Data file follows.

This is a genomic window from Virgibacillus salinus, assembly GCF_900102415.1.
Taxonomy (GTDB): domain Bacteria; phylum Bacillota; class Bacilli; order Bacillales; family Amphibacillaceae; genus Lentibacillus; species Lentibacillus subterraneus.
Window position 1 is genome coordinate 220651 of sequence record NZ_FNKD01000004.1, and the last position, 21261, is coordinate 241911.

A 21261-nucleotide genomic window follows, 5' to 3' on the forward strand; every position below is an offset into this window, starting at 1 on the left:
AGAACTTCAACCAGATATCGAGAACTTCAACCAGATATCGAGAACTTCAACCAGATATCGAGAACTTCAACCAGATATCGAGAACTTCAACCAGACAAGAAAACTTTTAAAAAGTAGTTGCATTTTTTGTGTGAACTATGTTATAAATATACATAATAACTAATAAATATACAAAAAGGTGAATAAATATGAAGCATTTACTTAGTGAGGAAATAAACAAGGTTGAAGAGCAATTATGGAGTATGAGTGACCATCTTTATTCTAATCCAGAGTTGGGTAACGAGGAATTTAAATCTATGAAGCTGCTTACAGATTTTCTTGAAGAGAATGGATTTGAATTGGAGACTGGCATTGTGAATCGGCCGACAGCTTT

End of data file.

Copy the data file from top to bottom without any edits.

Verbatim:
This is a genomic window from Virgibacillus salinus, assembly GCF_900102415.1.
Taxonomy (GTDB): domain Bacteria; phylum Bacillota; class Bacilli; order Bacillales; family Amphibacillaceae; genus Lentibacillus; species Lentibacillus subterraneus.
Window position 1 is genome coordinate 220651 of sequence record NZ_FNKD01000004.1, and the last position, 21261, is coordinate 241911.

A 21261-nucleotide genomic window follows, 5' to 3' on the forward strand; every position below is an offset into this window, starting at 1 on the left:
AGAACTTCAACCAGATATCGAGAACTTCAACCAGATATCGAGAACTTCAACCAGATATCGAGAACTTCAACCAGATATCGAGAACTTCAACCAGACAAGAAAACTTTTAAAAAGTAGTTGCATTTTTTGTGTGAACTATGTTATAAATATACATAATAACTAATAAATATACAAAAAGGTGAATAAATATGAAGCATTTACTTAGTGAGGAAATAAACAAGGTTGAAGAGCAATTATGGAGTATGAGTGACCATCTTTATTCTAATCCAGAGTTGGGTAACGAGGAATTTAAATCTATGAAGCTGCTTACAGATTTTCTTGAAGAGAATGGATTTGAATTGGAGACTGGCATTGTGAATCGGCCGACAGCTTT